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Water, health and environment: Childhood survival in Tanzania

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Funding Year: 2006

Research Areas: Freshwater

Regions: Africa

Each year, diarrhea kills an estimated 1.8 million people worldwide. More than 90 percent of the victims are children younger than five in developing countries. This research project assessed the prevalence of diarrhea in the developing world through multiple exposure routes: water supply, sanitation and hygiene practices. The initial research focused on the largest city in Tanzania, Dar es Salaam, where historically residents have relied on water from shallow wells in close proximity to household pit latrines. The project brought together investigators and research methods from environmental science and engineering, medicine, public health, urban planning and policy to identify promising, cost-effective approaches to reducing childhood mortality from water and sanitation-related diseases.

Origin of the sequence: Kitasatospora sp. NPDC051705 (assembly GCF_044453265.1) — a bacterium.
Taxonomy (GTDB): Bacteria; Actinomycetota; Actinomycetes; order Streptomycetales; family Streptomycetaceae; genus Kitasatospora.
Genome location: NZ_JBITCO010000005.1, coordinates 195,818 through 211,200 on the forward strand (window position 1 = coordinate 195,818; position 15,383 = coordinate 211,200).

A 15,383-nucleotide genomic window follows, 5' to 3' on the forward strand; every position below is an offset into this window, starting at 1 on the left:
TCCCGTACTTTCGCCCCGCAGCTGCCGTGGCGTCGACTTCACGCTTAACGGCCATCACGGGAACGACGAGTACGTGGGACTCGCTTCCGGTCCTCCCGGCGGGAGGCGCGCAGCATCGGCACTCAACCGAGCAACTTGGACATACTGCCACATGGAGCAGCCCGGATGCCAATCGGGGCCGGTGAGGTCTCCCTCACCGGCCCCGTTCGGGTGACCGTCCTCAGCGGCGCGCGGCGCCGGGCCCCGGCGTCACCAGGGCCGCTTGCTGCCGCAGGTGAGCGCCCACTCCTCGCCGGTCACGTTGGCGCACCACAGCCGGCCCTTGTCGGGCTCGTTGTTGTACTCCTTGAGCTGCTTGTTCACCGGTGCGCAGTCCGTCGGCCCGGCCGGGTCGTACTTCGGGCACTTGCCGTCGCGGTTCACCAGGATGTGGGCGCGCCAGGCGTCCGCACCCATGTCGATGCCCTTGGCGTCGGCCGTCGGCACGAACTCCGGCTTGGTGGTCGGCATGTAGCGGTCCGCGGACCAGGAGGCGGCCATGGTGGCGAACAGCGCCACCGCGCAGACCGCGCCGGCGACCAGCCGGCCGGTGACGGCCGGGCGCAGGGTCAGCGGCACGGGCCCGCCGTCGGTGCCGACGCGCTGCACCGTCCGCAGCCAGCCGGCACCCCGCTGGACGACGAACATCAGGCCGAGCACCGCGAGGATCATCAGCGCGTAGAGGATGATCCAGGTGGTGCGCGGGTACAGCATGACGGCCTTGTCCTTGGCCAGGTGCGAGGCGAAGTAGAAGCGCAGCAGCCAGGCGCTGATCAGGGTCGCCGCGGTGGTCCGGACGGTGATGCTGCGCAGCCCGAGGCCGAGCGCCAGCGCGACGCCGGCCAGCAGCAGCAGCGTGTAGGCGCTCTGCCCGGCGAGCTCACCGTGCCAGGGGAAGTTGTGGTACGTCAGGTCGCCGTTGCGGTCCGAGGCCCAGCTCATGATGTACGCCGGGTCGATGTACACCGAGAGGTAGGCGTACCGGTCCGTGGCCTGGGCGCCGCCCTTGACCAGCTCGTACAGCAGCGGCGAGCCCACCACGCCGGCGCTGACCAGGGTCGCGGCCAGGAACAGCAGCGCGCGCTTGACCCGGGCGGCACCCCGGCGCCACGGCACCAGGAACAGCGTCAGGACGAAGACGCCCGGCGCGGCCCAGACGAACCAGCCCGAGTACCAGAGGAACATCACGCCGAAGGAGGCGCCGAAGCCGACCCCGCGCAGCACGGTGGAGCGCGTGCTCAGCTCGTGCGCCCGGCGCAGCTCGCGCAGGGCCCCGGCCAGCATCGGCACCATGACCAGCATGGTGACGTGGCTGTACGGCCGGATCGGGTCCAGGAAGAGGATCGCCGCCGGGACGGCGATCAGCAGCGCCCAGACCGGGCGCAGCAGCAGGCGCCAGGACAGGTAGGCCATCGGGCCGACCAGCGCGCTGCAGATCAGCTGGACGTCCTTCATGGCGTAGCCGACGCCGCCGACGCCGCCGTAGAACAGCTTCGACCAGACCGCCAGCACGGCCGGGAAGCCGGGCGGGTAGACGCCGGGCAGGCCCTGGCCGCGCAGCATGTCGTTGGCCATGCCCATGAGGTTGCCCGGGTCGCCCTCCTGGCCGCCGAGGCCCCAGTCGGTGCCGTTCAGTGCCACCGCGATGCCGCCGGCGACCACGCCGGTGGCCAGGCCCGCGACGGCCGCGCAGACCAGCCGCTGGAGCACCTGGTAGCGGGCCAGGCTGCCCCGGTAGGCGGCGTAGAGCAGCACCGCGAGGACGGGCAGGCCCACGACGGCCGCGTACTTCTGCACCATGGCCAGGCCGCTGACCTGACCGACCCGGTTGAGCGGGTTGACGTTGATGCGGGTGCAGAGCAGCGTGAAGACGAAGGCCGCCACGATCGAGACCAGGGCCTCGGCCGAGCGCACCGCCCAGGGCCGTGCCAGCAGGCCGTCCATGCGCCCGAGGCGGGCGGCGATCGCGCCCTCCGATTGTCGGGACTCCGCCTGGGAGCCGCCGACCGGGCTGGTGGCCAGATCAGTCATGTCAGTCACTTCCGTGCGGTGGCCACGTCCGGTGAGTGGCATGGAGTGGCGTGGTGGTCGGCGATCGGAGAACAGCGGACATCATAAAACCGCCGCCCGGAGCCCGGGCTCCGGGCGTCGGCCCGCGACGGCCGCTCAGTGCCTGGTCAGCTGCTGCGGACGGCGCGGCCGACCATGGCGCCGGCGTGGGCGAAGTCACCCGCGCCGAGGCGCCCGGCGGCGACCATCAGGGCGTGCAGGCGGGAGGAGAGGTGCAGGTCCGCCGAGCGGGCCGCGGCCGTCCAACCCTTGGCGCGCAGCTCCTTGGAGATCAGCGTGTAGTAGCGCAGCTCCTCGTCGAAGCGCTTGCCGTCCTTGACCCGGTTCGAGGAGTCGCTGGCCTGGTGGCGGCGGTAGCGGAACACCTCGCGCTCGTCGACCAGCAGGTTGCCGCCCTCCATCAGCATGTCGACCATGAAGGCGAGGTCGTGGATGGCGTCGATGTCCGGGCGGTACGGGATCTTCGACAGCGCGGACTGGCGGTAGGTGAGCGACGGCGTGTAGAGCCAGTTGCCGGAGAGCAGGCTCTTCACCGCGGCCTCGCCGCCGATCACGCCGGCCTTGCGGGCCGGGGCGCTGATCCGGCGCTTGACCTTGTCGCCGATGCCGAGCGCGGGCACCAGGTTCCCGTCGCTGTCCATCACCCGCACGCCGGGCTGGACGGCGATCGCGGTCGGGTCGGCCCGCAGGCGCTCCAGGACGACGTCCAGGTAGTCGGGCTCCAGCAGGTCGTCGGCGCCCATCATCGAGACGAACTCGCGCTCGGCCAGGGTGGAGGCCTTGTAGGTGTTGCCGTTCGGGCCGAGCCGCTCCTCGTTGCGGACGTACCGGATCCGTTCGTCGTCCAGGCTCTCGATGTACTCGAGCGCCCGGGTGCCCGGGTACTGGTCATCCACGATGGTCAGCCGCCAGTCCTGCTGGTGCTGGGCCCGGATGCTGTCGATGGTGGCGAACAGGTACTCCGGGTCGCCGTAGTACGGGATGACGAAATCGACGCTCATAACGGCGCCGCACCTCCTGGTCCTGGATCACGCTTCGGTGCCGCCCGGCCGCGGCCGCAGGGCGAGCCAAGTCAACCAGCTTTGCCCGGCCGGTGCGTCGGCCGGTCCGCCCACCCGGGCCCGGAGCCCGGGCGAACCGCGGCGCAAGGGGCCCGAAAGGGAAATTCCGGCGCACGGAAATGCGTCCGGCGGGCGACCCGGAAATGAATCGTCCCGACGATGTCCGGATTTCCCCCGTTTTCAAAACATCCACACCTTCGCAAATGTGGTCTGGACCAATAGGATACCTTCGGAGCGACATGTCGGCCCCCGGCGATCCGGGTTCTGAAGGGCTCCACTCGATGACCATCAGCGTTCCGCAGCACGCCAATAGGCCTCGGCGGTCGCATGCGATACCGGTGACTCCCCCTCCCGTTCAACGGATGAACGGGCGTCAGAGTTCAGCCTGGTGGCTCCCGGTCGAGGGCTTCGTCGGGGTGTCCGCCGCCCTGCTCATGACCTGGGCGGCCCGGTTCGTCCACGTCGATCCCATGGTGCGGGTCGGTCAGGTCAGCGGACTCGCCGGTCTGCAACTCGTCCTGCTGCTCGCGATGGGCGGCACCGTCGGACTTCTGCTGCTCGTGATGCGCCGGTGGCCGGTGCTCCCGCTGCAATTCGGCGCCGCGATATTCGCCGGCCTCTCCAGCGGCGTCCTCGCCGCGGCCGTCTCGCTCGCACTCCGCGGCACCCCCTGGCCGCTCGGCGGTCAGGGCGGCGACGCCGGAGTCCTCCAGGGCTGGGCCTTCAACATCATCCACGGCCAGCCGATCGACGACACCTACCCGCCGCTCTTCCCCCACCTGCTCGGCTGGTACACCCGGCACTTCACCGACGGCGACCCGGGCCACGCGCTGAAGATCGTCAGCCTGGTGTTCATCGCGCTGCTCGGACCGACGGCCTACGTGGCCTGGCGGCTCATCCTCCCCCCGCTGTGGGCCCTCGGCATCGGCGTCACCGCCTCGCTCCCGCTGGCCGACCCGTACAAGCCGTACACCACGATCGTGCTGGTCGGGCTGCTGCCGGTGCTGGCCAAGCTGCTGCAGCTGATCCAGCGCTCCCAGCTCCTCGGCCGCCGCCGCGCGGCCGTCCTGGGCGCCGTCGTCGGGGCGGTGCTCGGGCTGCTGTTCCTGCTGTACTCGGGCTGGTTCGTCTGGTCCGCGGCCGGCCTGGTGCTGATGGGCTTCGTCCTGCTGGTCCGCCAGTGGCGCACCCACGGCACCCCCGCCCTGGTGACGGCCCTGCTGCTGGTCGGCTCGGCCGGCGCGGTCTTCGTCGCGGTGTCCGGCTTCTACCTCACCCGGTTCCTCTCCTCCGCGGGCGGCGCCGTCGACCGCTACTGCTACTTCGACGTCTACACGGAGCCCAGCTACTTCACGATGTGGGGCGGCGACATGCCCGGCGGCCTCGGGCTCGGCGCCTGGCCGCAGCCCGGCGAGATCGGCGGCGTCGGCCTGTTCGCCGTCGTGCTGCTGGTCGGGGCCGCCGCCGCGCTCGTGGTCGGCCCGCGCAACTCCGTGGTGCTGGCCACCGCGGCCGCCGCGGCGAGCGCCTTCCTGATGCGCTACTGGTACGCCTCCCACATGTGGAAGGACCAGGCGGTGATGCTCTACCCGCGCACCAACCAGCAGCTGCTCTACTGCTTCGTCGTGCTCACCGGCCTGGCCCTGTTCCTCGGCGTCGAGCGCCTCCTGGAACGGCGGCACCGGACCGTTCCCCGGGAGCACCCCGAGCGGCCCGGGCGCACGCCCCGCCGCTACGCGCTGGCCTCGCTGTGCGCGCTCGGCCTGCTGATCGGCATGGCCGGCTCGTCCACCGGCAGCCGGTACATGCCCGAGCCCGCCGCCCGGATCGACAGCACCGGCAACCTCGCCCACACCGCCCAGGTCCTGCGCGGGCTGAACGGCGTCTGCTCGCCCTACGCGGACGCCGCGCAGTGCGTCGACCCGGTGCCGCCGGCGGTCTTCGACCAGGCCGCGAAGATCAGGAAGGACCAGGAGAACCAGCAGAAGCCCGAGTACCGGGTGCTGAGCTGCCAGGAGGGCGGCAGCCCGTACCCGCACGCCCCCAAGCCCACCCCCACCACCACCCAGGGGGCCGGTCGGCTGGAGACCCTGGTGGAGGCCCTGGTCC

Learn more about the Environmental Venture Projects grant program and other funded projects.

Principal Investigators:

Jenna Davis, Professor of Civil and Environmental Engineering and Senior Fellow at the Woods Institute for the Environment

Alexandria Boehm, Professor of Civil and Environmental Engineering and Senior Fellow at the Woods Institute for the Environment

Gary Schoolnik

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